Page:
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My hearing hits a brick wall at 1.8Khz. I do love bass as it's about all I have left. If most dialog is at or below this, could sound treatments help? If I have correct information, much dialog is in the 2 to 3Khz. area. Wish I could find a demo place to listen to room treated properly to tell what this may do for me. Should I pursue room treatments? How do I decide? Any Idea's?
Bill
 

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I thought I'd read somewhere that the speaking range for men was 85hz-185hz and women was higher like 150hz-300hz?
 
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I thought I'd read somewhere that the speaking range for men was 85hz-185hz and women was higher like 150hz-300hz?
Your are closer than I, after more searching found even a soprano singer does not get much over 1Khz. So just maybe I'm still able to improve my room for dialog at least. Of course music gets way up into the higher area, like violin and harp, so no way I would hear these instruments, I suppose that is why I like music with lot of bass.
 

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I use to have a hard time understanding dialog unless I kept the volume up. Things improved a great deal after replacing my RCA sats with 5 Ascend HTM-200SE sats, the 11db hole from 100hz to 200hz became a 5db hole. Tomorrow I'm expecting a pair of GIK 244 bass traps and hope they will further improve the lower end?
 

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I'm sorry for your condition, Bill. I couldn't imagine (out of all of my sense, hearing would be the last I'd want to forgo).

I do think that treatments will help you. Dialogue intelligibility is one of the benefits I cite most often we talking about my experience with treating a room. Before I was cranking the volume just to understand dialogue. Now, I can listen at volumes low enough not to wake anyone without fear of missing a line.

Any decent dealer should have an acoustically treated room, and if you can make it to any of the conventions and conferences with products on display, there will be folks selling treatments anxious to have you experience the benefits. I think it was at HES when Rives had two identical room set up, one with treatment and one without.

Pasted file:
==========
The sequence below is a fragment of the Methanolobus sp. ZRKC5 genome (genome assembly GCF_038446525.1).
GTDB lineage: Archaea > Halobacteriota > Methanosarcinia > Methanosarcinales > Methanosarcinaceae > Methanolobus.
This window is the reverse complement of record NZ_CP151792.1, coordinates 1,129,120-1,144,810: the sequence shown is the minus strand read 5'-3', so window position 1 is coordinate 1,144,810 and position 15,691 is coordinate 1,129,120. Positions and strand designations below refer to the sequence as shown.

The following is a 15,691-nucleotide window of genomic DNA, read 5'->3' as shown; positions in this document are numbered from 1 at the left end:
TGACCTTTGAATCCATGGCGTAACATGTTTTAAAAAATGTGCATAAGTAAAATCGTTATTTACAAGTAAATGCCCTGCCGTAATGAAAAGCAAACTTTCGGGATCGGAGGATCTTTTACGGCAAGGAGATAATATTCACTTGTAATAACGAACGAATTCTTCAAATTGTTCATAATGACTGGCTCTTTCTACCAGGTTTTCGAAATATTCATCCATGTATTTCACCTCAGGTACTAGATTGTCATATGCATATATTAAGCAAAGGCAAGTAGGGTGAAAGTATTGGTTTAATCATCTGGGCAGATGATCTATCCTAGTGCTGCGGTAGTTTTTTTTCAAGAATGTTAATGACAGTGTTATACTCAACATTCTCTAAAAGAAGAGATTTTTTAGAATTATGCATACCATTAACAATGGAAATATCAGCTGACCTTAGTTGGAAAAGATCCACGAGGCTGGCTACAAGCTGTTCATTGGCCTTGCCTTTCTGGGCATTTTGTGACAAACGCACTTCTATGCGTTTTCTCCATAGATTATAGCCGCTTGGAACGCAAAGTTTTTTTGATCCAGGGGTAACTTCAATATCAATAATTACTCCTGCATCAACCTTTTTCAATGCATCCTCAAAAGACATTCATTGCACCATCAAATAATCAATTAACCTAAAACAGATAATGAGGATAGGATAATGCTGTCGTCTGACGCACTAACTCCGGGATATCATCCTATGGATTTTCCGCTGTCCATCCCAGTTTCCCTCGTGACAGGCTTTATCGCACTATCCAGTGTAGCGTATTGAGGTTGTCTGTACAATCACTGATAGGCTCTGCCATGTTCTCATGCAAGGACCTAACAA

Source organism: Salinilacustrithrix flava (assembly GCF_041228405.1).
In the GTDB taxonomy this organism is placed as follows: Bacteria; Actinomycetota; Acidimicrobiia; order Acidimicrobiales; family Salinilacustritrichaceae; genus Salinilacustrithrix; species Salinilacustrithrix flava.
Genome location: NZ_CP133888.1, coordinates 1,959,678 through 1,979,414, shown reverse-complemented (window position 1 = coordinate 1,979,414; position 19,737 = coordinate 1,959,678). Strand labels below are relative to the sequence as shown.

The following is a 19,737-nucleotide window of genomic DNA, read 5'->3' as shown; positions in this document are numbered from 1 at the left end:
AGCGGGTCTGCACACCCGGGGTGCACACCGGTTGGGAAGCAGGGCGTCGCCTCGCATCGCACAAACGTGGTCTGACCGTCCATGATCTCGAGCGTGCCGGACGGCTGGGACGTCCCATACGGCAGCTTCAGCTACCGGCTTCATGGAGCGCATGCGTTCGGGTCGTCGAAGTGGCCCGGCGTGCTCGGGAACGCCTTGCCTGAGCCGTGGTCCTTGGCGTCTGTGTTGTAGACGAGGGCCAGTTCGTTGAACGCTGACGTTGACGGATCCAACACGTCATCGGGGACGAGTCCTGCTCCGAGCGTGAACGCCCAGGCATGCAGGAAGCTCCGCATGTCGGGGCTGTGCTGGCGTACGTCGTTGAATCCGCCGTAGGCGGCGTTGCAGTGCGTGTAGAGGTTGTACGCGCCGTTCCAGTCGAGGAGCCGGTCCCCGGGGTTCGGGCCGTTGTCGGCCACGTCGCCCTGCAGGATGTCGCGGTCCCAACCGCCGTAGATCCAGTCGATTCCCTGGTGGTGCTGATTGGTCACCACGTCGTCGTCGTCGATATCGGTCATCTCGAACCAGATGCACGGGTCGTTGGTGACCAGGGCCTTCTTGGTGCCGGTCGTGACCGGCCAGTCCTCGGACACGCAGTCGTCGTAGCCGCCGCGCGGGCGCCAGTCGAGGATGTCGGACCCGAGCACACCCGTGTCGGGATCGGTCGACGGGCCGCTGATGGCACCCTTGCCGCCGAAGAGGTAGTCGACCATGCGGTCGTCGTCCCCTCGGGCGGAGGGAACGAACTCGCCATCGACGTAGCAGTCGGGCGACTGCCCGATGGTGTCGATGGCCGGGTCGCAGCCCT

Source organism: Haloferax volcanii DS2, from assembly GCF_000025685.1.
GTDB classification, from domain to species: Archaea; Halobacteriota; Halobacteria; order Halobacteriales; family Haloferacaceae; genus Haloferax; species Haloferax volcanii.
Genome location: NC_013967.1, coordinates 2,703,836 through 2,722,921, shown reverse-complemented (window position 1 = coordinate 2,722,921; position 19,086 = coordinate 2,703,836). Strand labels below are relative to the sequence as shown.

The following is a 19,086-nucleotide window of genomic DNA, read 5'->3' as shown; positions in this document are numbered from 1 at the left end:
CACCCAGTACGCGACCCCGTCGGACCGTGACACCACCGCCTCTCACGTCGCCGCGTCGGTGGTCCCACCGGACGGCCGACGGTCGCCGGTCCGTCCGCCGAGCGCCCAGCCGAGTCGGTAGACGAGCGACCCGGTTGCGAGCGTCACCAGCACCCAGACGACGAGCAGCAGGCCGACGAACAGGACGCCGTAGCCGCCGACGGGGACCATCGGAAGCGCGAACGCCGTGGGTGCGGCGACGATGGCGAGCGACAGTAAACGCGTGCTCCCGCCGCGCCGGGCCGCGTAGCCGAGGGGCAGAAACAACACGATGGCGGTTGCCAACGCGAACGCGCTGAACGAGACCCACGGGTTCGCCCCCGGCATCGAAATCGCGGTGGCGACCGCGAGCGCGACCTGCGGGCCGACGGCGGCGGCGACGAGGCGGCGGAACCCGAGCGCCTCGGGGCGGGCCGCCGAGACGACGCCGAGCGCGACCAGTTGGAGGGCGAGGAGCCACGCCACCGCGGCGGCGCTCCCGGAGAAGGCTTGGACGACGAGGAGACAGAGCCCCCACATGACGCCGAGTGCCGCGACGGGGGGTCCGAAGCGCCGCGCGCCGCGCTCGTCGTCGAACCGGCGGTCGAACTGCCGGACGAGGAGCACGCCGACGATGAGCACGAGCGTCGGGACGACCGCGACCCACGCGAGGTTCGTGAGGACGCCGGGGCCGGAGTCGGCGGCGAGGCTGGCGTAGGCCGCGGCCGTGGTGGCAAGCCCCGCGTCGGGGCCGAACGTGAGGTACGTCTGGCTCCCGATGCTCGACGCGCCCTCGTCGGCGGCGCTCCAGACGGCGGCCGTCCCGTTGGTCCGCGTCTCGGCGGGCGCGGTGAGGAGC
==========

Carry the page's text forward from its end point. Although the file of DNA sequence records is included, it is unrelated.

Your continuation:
But, I'd take a chance with $100 of fiberglass (OC703) and just try leaning the raw panels in appropriate places in your listening room (being careful not to fill the air with particles). If you like the effect, do up some DIY traps. If you don't notice a difference, find someone in FL to buy it off you.

My 2 cents. Take care of what you have left, and best of luck.
 

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Your are closer than I, after more searching found even a soprano singer does not get much over 1Khz. So just maybe I'm still able to improve my room for dialog at least. Of course music gets way up into the higher area, like violin and harp, so no way I would hear these instruments, I suppose that is why I like music with lot of bass.
Those are fundamentals but the overtones and the sibilants that give words and voices intelligibility are in the 3k-4k range. So, I am pretty sure you hear the voices but you are having difficulty interpreting what is said or sung.

Kal
 
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Yes your absolutely correct! Unfortunately most all movies on DVD are recorded with so much background music and special effects that I even had difficulty understanding movie dialog before my hearing loss. Thank goodness for subtitles, even my wife with very good hearing has problems with movie dialog.